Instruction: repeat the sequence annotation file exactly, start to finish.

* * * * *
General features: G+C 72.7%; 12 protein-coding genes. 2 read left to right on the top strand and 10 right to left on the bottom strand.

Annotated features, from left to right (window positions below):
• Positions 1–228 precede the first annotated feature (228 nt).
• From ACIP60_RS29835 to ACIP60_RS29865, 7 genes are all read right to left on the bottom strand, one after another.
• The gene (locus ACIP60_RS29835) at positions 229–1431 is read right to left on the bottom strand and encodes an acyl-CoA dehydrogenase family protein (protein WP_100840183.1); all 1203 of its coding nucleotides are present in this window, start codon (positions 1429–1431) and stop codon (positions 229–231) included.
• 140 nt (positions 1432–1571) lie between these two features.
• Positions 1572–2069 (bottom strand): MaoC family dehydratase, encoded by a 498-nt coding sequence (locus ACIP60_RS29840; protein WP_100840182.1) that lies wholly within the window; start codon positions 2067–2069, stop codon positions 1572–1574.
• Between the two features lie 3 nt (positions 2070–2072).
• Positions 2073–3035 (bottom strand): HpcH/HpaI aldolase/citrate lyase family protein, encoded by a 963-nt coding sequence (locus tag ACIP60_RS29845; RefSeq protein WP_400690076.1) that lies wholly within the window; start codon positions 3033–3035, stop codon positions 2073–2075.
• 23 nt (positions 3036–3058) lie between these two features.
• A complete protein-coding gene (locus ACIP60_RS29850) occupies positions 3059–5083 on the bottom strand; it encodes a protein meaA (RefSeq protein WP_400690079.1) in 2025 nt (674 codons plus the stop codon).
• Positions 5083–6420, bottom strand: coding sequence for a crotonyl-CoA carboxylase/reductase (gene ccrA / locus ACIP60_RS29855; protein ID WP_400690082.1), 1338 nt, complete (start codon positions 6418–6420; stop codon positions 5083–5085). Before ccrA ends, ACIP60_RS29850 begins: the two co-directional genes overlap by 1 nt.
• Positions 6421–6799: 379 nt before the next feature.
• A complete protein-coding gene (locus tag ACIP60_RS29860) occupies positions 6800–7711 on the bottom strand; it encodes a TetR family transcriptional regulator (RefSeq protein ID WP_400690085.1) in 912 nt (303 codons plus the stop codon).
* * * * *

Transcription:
General features: G+C 72.7%; 12 protein-coding genes. 2 read left to right on the top strand and 10 right to left on the bottom strand.

Annotated features, from left to right (window positions below):
• Positions 1–228 precede the first annotated feature (228 nt).
• From ACIP60_RS29835 to ACIP60_RS29865, 7 genes are all read right to left on the bottom strand, one after another.
• The gene (locus ACIP60_RS29835) at positions 229–1431 is read right to left on the bottom strand and encodes an acyl-CoA dehydrogenase family protein (protein WP_100840183.1); all 1203 of its coding nucleotides are present in this window, start codon (positions 1429–1431) and stop codon (positions 229–231) included.
• 140 nt (positions 1432–1571) lie between these two features.
• Positions 1572–2069 (bottom strand): MaoC family dehydratase, encoded by a 498-nt coding sequence (locus ACIP60_RS29840; protein WP_100840182.1) that lies wholly within the window; start codon positions 2067–2069, stop codon positions 1572–1574.
• Between the two features lie 3 nt (positions 2070–2072).
• Positions 2073–3035 (bottom strand): HpcH/HpaI aldolase/citrate lyase family protein, encoded by a 963-nt coding sequence (locus tag ACIP60_RS29845; RefSeq protein WP_400690076.1) that lies wholly within the window; start codon positions 3033–3035, stop codon positions 2073–2075.
• 23 nt (positions 3036–3058) lie between these two features.
• A complete protein-coding gene (locus ACIP60_RS29850) occupies positions 3059–5083 on the bottom strand; it encodes a protein meaA (RefSeq protein WP_400690079.1) in 2025 nt (674 codons plus the stop codon).
• Positions 5083–6420, bottom strand: coding sequence for a crotonyl-CoA carboxylase/reductase (gene ccrA / locus ACIP60_RS29855; protein ID WP_400690082.1), 1338 nt, complete (start codon positions 6418–6420; stop codon positions 5083–5085). Before ccrA ends, ACIP60_RS29850 begins: the two co-directional genes overlap by 1 nt.
• Positions 6421–6799: 379 nt before the next feature.
• A complete protein-coding gene (locus tag ACIP60_RS29860) occupies positions 6800–7711 on the bottom strand; it encodes a TetR family transcriptional regulator (RefSeq protein ID WP_400690085.1) in 912 nt (303 codons plus the stop codon).